The best empirical example for this urge to gain or maintain rule-setting capacity is the futile fight of emerging and developing countries about gaining more influence in the governance situation of the Bretton Woods Institutions, the International Monetary Fund and the World Bank. While their economic (and political weight) in the global economy has increased during the last decades, their influence, measured by voting shares, top administrative positions and influence on the direction of these institutions remains grossly under-represented. At the insistence of the G-20, the IMF board already in 2010 decided a „quota reform“ which should have increased the voting power of emerging and developing countries. This reform has not been ratified by the US Congress, but a number of European countries is not unhappy about that, because for the time being it cements their 7-8 board seats (out of 24). The World Bank enacted a tiny voting reform, turning one board seat from European countries over to African countries, and increasing marginally the voting power of some countries. The President of the World Bank is still – as always since 1945 – a U.S. citizen, the combined political power of the US and Europe prevented an African, resp. Latin American candidate to be elected at the last „election“. Significant pressure was exerted on the governors of Latin and Asian countries to vote for the present president. As part of an US-EU „non-gentlemen’s agreement“, a French national is the Managing Director oft he IMF (since its  beginnings, always an European). The „business model“ of both the IMF and the World Bank is still the so-called „Washington Consensus“, an arch-conservative market-fetishising dogma pursued and pushed by the rich countries.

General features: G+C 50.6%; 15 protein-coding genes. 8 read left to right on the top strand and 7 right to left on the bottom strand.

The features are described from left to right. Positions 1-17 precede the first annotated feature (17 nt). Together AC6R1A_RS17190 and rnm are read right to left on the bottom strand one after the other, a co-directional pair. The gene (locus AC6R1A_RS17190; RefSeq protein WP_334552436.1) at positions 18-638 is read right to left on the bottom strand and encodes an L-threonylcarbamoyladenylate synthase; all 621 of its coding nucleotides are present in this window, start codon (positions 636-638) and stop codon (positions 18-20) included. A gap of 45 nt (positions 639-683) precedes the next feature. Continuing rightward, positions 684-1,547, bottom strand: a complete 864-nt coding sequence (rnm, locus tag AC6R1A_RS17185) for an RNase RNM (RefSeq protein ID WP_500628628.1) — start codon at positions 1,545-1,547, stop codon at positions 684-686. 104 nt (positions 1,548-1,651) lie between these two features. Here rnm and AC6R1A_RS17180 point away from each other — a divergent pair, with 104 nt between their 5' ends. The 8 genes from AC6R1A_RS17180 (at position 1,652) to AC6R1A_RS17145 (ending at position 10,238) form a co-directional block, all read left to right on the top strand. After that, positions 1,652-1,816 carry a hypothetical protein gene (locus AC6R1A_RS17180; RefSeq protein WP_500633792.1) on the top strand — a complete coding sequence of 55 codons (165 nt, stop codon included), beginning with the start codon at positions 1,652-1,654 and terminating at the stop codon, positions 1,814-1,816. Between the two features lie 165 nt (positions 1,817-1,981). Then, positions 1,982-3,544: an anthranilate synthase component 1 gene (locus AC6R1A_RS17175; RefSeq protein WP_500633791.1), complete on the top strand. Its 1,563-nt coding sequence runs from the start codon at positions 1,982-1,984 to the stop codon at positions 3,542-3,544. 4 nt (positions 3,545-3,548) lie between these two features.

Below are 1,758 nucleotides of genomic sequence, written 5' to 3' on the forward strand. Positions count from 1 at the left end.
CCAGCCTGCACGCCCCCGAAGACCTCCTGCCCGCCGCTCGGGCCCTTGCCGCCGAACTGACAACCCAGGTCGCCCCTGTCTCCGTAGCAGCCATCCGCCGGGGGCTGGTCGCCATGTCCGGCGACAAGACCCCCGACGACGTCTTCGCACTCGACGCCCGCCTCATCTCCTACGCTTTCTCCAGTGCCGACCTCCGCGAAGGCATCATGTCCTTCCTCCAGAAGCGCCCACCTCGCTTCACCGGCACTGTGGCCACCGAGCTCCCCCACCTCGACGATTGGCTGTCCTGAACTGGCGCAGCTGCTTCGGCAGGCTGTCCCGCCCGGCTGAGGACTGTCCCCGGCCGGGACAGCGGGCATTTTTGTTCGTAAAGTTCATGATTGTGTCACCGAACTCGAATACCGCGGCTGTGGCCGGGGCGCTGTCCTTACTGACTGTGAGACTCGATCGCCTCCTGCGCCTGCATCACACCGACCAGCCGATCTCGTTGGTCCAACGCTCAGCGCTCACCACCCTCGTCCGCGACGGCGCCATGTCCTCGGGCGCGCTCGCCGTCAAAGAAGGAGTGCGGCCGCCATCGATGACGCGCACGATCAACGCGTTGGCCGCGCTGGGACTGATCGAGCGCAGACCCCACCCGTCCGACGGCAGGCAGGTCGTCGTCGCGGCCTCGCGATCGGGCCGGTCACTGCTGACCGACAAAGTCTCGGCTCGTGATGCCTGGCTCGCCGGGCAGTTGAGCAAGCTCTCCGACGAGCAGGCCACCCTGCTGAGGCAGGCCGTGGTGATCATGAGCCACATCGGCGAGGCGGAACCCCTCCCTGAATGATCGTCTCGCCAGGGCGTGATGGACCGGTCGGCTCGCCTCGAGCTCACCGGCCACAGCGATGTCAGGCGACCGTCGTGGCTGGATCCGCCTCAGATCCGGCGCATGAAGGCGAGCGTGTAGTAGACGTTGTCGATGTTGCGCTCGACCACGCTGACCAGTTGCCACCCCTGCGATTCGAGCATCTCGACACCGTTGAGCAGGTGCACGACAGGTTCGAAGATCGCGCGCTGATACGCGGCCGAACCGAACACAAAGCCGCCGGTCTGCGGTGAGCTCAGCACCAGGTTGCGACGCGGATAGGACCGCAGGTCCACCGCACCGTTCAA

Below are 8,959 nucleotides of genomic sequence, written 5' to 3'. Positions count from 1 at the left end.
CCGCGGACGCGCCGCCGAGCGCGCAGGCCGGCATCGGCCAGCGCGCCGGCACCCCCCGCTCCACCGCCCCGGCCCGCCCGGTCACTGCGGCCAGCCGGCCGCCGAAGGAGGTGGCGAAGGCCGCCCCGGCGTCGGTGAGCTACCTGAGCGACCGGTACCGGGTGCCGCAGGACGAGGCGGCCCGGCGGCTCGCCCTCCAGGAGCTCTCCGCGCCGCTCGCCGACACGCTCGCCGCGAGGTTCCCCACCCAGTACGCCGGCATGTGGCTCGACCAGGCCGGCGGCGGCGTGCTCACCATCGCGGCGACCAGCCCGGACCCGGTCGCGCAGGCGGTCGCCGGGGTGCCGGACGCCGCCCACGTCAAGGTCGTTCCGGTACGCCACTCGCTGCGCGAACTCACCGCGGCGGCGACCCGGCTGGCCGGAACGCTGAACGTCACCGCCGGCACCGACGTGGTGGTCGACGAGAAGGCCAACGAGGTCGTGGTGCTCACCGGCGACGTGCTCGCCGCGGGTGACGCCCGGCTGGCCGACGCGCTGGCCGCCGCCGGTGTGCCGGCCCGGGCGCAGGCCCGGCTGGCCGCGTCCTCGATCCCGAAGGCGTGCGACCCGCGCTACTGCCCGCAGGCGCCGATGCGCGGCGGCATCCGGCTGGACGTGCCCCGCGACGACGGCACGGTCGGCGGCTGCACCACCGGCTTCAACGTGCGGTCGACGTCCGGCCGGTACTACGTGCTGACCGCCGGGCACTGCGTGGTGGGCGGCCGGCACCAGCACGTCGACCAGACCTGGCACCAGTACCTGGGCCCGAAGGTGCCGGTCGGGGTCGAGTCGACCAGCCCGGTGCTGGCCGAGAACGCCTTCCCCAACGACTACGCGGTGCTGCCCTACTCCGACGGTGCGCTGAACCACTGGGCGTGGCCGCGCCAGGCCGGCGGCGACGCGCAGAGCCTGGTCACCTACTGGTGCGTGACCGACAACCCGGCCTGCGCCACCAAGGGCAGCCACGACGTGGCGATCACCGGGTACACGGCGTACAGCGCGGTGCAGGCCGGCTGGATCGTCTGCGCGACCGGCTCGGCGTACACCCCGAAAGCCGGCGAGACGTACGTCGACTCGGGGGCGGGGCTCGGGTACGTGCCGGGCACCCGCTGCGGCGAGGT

In this way the rich, industrialized, OECD countries have managed to maintain these important institutions of global economic governance „in their own image“, under their own influence and direction. The result is that large emerging countries, Brazil, Russia, India, China and South Africa (BRICS) have this year founded their own New Development Bank and an IMF-competitor. China has additionally established the Asian Infrastructure Development Bank (AIIB) which is under Chinese influence. So far, no country has left the IMF and World Bank, but global governance has certainly been weakened by even more fragmentation and (future) competition on rule-setting.

Whether this competition over rule-setting in global trade, investment and economic development institutions will lead to a new phase of „Cold War“ is still up in the air. But there is no doubt that standard-setting powers which go beyond national borders is a decisive driver of global competition.

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Filed under Crisis Response, European Union, Financial Market Regulation, Fiscal Policy, Global Governance, Socio-Economic Development